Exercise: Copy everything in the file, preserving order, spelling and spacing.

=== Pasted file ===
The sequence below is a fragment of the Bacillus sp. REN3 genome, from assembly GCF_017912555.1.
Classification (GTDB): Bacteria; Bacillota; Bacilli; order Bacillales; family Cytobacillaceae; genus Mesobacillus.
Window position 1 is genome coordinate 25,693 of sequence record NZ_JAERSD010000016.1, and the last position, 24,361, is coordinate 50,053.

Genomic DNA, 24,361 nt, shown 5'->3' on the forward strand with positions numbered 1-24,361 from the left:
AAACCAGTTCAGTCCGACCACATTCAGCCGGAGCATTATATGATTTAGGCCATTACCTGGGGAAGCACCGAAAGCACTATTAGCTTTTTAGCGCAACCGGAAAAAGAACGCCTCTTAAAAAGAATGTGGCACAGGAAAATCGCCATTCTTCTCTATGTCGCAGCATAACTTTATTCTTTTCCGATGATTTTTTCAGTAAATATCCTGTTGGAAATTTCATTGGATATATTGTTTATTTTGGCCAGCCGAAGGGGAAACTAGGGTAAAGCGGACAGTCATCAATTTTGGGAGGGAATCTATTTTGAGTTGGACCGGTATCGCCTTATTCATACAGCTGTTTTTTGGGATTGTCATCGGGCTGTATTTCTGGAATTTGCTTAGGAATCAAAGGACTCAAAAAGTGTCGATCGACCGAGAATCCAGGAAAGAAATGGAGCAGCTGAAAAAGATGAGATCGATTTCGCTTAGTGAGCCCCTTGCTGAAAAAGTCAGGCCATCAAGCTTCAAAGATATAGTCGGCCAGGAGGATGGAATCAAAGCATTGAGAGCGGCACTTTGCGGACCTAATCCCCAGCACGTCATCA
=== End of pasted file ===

The sequence below is a fragment of the Bacillus sp. REN3 genome, from assembly GCF_017912555.1.
Classification (GTDB): Bacteria; Bacillota; Bacilli; order Bacillales; family Cytobacillaceae; genus Mesobacillus.
Window position 1 is genome coordinate 25,693 of sequence record NZ_JAERSD010000016.1, and the last position, 24,361, is coordinate 50,053.

Genomic DNA, 24,361 nt, shown 5'->3' on the forward strand with positions numbered 1-24,361 from the left:
AAACCAGTTCAGTCCGACCACATTCAGCCGGAGCATTATATGATTTAGGCCATTACCTGGGGAAGCACCGAAAGCACTATTAGCTTTTTAGCGCAACCGGAAAAAGAACGCCTCTTAAAAAGAATGTGGCACAGGAAAATCGCCATTCTTCTCTATGTCGCAGCATAACTTTATTCTTTTCCGATGATTTTTTCAGTAAATATCCTGTTGGAAATTTCATTGGATATATTGTTTATTTTGGCCAGCCGAAGGGGAAACTAGGGTAAAGCGGACAGTCATCAATTTTGGGAGGGAATCTATTTTGAGTTGGACCGGTATCGCCTTATTCATACAGCTGTTTTTTGGGATTGTCATCGGGCTGTATTTCTGGAATTTGCTTAGGAATCAAAGGACTCAAAAAGTGTCGATCGACCGAGAATCCAGGAAAGAAATGGAGCAGCTGAAAAAGATGAGATCGATTTCGCTTAGTGAGCCCCTTGCTGAAAAAGTCAGGCCATCAAGCTTCAAAGATATAGTCGGCCAGGAGGATGGAATCAAAGCATTGAGAGCGGCACTTTGCGGACCTAATCCCCAGCACGTCATCA